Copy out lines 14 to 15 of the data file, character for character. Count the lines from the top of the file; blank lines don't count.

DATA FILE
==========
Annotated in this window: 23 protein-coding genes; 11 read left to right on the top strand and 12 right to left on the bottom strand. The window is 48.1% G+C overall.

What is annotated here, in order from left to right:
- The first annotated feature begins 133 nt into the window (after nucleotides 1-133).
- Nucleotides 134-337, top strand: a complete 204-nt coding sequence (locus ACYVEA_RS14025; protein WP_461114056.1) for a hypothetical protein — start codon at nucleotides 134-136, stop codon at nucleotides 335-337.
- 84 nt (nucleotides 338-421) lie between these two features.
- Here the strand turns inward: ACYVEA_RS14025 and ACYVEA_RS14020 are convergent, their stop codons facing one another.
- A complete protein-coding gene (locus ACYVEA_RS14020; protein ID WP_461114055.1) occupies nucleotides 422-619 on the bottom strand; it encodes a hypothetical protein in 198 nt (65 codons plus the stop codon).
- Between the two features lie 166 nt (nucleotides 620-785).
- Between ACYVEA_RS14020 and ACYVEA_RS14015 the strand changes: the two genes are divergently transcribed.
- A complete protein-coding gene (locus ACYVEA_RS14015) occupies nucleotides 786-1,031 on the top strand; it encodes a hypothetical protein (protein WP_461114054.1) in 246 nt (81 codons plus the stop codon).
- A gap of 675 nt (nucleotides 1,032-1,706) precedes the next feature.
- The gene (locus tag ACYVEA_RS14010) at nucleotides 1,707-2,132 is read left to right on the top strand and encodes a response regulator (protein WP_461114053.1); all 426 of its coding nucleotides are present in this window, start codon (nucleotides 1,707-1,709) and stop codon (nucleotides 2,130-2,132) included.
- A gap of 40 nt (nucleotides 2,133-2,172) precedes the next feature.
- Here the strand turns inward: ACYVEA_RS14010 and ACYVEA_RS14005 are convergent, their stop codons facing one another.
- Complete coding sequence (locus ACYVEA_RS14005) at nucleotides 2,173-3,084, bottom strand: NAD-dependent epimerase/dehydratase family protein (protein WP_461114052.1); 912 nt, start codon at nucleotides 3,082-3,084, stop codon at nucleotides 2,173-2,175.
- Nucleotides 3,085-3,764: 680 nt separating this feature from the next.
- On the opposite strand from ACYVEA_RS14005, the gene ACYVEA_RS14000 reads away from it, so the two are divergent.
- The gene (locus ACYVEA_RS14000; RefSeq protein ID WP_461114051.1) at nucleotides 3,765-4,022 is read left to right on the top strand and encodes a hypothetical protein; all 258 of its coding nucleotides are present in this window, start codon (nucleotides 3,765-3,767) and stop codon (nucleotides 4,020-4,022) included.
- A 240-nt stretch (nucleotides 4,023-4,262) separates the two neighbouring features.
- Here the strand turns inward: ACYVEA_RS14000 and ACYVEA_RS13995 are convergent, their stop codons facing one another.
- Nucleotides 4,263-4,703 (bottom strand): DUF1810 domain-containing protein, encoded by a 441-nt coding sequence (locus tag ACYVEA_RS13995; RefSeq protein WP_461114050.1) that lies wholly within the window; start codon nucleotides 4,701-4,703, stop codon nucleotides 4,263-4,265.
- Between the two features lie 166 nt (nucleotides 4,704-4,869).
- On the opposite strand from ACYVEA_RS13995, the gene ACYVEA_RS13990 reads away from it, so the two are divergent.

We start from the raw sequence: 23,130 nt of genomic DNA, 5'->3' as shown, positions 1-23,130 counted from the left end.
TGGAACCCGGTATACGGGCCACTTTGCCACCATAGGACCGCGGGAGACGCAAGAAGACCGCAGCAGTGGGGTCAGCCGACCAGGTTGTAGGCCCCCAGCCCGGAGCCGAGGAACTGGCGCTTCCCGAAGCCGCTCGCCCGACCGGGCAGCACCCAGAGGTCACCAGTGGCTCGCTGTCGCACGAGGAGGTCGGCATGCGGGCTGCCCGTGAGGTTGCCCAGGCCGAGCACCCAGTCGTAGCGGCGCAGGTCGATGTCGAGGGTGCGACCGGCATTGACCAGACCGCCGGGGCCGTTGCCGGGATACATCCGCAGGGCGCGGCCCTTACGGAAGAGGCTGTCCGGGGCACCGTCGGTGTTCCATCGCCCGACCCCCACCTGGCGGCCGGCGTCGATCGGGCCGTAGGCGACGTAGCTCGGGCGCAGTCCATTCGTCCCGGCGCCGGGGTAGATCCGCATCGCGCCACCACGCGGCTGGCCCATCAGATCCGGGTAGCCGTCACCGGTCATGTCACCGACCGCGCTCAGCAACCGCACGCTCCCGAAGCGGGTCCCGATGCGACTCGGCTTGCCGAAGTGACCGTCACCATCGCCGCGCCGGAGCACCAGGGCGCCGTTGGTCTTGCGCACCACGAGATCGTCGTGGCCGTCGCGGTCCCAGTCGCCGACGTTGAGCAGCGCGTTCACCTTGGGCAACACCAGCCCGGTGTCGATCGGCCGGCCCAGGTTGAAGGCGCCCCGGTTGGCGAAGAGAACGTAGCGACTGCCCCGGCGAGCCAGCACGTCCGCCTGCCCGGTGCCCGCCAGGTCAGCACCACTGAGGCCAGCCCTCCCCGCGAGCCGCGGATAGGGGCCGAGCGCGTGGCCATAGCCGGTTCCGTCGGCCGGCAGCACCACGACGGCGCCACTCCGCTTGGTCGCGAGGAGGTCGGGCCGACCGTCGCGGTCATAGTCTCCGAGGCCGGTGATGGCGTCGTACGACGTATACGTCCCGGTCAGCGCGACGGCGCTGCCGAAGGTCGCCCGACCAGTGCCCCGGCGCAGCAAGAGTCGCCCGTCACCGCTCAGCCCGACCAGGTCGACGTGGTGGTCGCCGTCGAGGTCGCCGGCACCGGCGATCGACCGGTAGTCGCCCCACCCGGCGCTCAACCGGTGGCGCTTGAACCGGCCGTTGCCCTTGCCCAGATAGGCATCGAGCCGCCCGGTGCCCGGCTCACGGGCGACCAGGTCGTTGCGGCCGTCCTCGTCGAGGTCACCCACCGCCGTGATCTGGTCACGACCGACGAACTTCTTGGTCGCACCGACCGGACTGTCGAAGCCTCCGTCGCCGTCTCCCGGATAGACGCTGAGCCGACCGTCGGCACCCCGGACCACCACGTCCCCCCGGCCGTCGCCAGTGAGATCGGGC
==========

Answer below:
- Here the strand turns inward: ACYVEA_RS14010 and ACYVEA_RS14005 are convergent, their stop codons facing one another.
- Complete coding sequence (locus ACYVEA_RS14005) at nucleotides 2,173-3,084, bottom strand: NAD-dependent epimerase/dehydratase family protein (protein WP_461114052.1); 912 nt, start codon at nucleotides 3,082-3,084, stop codon at nucleotides 2,173-2,175.